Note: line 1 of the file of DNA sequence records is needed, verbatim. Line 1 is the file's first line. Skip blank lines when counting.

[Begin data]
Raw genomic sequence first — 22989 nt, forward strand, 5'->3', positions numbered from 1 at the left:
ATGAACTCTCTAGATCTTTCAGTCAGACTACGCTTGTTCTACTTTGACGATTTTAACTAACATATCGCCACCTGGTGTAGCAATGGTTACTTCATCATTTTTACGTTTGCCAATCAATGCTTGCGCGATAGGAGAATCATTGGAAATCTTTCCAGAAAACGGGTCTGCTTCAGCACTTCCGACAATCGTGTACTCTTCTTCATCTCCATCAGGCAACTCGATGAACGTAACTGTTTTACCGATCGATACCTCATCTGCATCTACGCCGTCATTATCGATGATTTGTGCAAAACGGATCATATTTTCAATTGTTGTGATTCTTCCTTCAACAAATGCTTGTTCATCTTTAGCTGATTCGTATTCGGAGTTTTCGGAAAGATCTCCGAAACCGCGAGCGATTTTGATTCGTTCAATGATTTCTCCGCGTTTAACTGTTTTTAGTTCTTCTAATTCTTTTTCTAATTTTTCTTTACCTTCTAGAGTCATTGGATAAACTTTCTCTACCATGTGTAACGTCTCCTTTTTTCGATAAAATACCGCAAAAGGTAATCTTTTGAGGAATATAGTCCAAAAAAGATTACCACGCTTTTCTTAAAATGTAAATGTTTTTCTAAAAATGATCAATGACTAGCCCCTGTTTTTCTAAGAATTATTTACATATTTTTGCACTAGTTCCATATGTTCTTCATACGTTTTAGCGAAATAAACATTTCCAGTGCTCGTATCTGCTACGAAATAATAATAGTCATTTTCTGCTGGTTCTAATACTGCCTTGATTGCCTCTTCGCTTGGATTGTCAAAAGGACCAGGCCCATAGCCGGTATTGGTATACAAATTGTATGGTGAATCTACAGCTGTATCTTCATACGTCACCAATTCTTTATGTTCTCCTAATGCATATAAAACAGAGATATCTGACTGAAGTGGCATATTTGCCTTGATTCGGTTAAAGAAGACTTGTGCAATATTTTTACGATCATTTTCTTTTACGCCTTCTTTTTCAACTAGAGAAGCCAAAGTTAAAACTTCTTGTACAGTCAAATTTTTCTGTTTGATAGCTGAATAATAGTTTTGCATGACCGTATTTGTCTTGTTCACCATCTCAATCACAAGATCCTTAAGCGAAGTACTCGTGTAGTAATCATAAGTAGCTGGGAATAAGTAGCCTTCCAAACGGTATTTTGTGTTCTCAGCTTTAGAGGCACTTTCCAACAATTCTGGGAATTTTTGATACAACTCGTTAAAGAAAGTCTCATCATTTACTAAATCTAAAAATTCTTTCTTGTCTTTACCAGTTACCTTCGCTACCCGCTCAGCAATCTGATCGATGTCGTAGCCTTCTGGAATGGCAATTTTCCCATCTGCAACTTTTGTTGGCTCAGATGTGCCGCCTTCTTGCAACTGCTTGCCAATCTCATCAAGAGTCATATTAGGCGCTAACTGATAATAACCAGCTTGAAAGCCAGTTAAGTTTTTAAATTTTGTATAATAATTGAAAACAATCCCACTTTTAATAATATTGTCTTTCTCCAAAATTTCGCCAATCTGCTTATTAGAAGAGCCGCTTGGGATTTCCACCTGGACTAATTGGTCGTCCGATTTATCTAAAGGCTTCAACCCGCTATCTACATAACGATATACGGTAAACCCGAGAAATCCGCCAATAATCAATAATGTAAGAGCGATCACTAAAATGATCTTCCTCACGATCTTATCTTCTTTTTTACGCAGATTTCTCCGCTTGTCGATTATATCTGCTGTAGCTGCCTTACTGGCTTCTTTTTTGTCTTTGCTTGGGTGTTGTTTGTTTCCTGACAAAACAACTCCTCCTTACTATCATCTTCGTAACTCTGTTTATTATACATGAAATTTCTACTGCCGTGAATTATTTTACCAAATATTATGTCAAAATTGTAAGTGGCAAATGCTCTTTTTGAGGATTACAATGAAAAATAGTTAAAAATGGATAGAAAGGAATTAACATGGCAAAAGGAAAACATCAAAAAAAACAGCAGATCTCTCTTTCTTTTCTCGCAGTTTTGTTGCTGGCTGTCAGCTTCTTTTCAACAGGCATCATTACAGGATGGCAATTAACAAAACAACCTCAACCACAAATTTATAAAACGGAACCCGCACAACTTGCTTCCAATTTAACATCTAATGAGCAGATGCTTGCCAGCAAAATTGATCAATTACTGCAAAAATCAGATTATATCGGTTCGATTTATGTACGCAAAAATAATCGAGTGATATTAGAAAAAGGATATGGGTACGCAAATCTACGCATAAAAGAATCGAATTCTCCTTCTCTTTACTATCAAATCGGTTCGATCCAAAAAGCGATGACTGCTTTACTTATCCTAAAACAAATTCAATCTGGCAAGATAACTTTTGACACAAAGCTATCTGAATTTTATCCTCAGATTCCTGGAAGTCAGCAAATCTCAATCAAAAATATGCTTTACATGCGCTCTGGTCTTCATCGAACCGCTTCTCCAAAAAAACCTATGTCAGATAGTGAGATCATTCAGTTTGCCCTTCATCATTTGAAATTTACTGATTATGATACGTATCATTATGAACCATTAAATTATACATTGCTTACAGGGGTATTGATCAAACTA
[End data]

Raw genomic sequence first — 22989 nt, forward strand, 5'->3', positions numbered from 1 at the left: